Mary T. Meagher is the greatest butterfly swimmer ever.

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“Madame Butterfly” competed in two Olympic Games, winning three gold medals in Los Angeles in 1984 and claiming a bronze and a silver in Seoul four years later.  She would likely have won both butterfly events [100 and 200 meter] in 1980 had the U.S. not boycotted the Moscow Games.  Meagher [MAW-her] exuded a level of unprecedented dominance, putting together a string of untouchable record-breaking swims that have only been matched by Katie Ledecky.  She took butterfly to the stratosphere and her impact is still felt in the sport today.  A 24-time national champion, Meagher set seven world records.  She won two World Championships and was twice voted Female World Swimmer of the Year.  Meagher won an NCAA title in each of her four years at Cal, and was a two-time Honda Award winner as the nation’s most outstanding college female swimmer.

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In July 1979, 14-year-old Mary T. Meagher – nicknamed “Fishy” by her friends — traveled to San Juan, Puerto Rico, to compete in the Pan Am Games.  She was accompanied by a stuffed green frog named Bubbles.  Just an eighth-grader, she went 2:09.77 in the 200m butterfly to break the great Tracy Caulkins’ world record, then lowered her own world mark four times over the next 25 months.  Her Pan Am Games time [2:09.77] still stands as the 13-14 national age group record 38 years later.

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Swimming records fall faster than those in other sports, often lasting only until the next heat.  At the 2012 London Olympics, nine new world records were set in the pool.  In the first four days of the 2016 Rio Games, six world marks were broken.  Since 1972, roughly ten percent of Olympic track and field events resulted in a world record.  In swimming, the number of new world records is close to 40 percent.  Improvements in technology, stroke mechanics, diet and training has led to faster times in the pool.  Since 1912, the world record in the men’s 100m freestyle has improved by nearly 24 percent.  In track, the record for the men’s 100 meters has dropped less than ten percent in that same period.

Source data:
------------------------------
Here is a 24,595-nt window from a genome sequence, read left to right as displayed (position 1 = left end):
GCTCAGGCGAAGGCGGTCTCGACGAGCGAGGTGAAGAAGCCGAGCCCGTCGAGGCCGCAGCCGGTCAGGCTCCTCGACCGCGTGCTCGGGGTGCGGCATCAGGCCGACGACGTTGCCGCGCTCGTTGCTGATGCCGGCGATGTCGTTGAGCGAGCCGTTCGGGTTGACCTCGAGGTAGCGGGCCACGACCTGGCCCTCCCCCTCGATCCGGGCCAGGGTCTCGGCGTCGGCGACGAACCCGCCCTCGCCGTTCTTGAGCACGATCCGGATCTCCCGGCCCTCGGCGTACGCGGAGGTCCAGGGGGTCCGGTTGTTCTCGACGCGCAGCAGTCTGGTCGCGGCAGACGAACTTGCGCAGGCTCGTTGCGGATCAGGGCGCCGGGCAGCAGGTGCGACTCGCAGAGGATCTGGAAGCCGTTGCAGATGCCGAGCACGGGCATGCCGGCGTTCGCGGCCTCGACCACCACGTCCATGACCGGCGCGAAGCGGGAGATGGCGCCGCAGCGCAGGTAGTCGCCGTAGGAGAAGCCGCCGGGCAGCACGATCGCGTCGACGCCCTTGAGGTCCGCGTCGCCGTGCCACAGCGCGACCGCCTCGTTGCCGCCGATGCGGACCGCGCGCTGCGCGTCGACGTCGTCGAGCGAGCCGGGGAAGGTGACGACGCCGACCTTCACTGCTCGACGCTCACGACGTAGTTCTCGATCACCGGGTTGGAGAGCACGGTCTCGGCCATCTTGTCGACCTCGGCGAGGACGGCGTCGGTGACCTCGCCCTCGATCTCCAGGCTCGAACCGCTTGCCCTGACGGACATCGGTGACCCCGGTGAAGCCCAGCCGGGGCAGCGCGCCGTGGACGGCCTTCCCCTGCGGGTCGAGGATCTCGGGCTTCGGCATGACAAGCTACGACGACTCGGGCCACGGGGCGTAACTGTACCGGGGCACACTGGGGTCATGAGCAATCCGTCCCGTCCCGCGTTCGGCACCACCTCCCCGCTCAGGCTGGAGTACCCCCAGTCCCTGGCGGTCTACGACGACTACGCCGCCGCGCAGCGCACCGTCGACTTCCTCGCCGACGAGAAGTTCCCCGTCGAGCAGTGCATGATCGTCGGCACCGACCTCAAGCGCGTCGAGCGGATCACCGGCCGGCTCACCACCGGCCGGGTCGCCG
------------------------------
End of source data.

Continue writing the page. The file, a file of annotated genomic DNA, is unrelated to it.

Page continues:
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One of the most enduring world records ever set – and arguably the most dominant in the history of swimming – was by Mary T. Meagher in August 1981, when she swam the 200m butterfly in 2:05.96.  Her effort was Beamonesque [see: Bob Beamon, 1968 Olympic long jump] and was voted the fifth- greatest single event performance of all time by Sports Illustrated.  The record stood until May 2000 – nearly 19 years – when it was broken by Susie O’Neill of Australia.  It remained the American record until 2009.  Meagher’s mark still stands as the 15-16 national age group record and is the second-fastest time ever for an American woman in the event.  Thirty-five years later, the time would easily have qualified for the 2016 U.S. Olympic team and would have just missed out on a medal in Rio.

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Meagher’s epic swim came at the 1981 U.S. Nationals in Brown Deer, Wisconsin.  At the same meet, Mary T. set a world record of 57.93 in the 100m butterfly, lowering her own world mark by over a second.  It stood for 18 years until Jenny Thompson eclipsed it in 1999.  “I didn’t think they would last so long,” Meagher said of her records years later, “especially as I always swam in a natural way.”

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Born in Louisville, Kentucky, October 27, 1964, Mary Terstegge Meagher is the 10th of 11 children born to Jim, a two-time basketball letterman at Notre Dame, and Floy.  She began swimming at five, competing for the Lakeside swim team in Louisville and later trained under coach Dennis Pursley with the highly-regarded Cincinnati Marlins Swim Club.  After graduating Sacred Heart Academy, an all-girls Catholic high school in Louisville, the 5’8”, 140-pound butterflyer accepted a swim scholarship to the University of California-Berkeley, where she had a decorated collegiate career.

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Madame Butterfly spent a decade as the best butterfly swimmer in the world.  She is the best butterflyer in  history, setting remarkable records in a grueling discipline.  Combining speed and stamina never before seen in her event, she dominated the way Katie Ledecky does today.  With five Olympic medals, nine World Championship medals, and 24 U.S. titles, she set records that were so unreachable they stood for nearly two decades.

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Meagher finished third in the 200m butterfly at the 1988 Seoul Games, but her 2:09.13 at the U.S. Olympic Trials that year was faster than the gold medal-winning time of Germany’s Kathleen Nord.  Meagher, whose sister Anne Northup was a U.S. Congresswoman, is married to former speed skater Mike Plant and lives in Peachtree City, Georgia.  The Mary T. Meagher swim complex is named in her honor in Louisville, and a street is named in her honor in Elizabethtown, Kentucky.

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“Every athlete I’ve ever known had some form of weakness, but Mary was the exception.”
– Dennis Pursley, voted one of the 25 most influential people in history of USA Swimming

 


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